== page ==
The Virtues of Community Gardens BellaVita Botanics

The Virtues of Community Gardens

Holding a seed in your hand one day and seeing it, months later, as a beautiful, healthy plant is a powerful and life-affirming metaphor. As well, the process of nurturing a seed into a plant has many benefits: digging in the dirt is good for our immune and nervous systems, and gardening both connects us to the earth and is great exercise. Yet, if you rent your home or live in a city where there is not enough room for a garden (or a combination of both), gardening on a regular basis gets challenging.

This is where community gardens come in. Many towns and cities have them, and they are a source of local, fresh, and oftentimes organic produce for food banks, hospices, and neighborhood residents. Other benefits of community gardens include:

  • Community bonding
  • Reducing the distance required to transport nutritious food to underserved communities
  • Helping to improve air and soil quality (organic and regenerative growing practices sequester carbon dioxide and provide oxygen)
  • Increasing biodiversity of plants and animals
  • Improvement of water filtration, as many plants help clean the soil 
  • Potential reduction of neighborhood waste through composting 
  • Positively impacting the urban microclimate 
  • Improving food security
  • Increasing physical activity for community members
  • Improving dietary habits through education and access
  • Improving mental health and promoting relaxation 

Community gardens have a rich history of bringing people together and providing communities with healthy, vital food in difficult times. During WWII, for example, victory gardens were crucial for many Americans. Recently, there has been a resurgence of community gardens to help mitigate the impacts of food deserts and as a positive use for urban plots of land that have no other use.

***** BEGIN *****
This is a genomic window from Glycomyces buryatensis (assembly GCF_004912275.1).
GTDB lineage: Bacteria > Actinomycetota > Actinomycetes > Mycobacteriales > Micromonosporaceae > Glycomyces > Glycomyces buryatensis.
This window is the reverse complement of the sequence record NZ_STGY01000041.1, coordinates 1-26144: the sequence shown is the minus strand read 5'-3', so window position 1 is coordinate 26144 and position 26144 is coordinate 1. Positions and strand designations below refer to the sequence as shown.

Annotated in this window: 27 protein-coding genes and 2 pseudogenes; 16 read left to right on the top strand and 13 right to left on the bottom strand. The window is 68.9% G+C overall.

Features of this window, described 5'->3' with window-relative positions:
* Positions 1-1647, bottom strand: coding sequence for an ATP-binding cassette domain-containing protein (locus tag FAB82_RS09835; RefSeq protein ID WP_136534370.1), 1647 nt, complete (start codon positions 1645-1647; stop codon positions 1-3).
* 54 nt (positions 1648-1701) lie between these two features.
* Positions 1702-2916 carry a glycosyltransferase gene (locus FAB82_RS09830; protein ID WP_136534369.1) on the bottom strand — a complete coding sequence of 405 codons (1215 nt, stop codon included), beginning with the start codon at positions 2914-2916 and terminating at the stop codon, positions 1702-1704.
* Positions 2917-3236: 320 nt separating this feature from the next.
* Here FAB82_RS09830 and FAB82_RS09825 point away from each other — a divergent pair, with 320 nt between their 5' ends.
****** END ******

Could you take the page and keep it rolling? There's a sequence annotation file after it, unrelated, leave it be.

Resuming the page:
The significance of community gardening is near and dear to our hearts. We rely on certain plants to fuel our formulations with their intelligence and efficacy. In our experience, connecting with the plant world through gardening gives us a better understanding of our symbiotic and life-sustaining relationship with these miraculous beings. 

A quick google search will help you locate your nearest community garden and the volunteer opportunities it provides. (If there isn’t one in your area, there is always an opportunity to begin one yourself!)  After you spend a few hours working hard in the garden, don’t forget to nurture yourself with our organic and botanical-rich skincare — after all, to serve others sustainably, it’s necessary to take good care of yourself  first.

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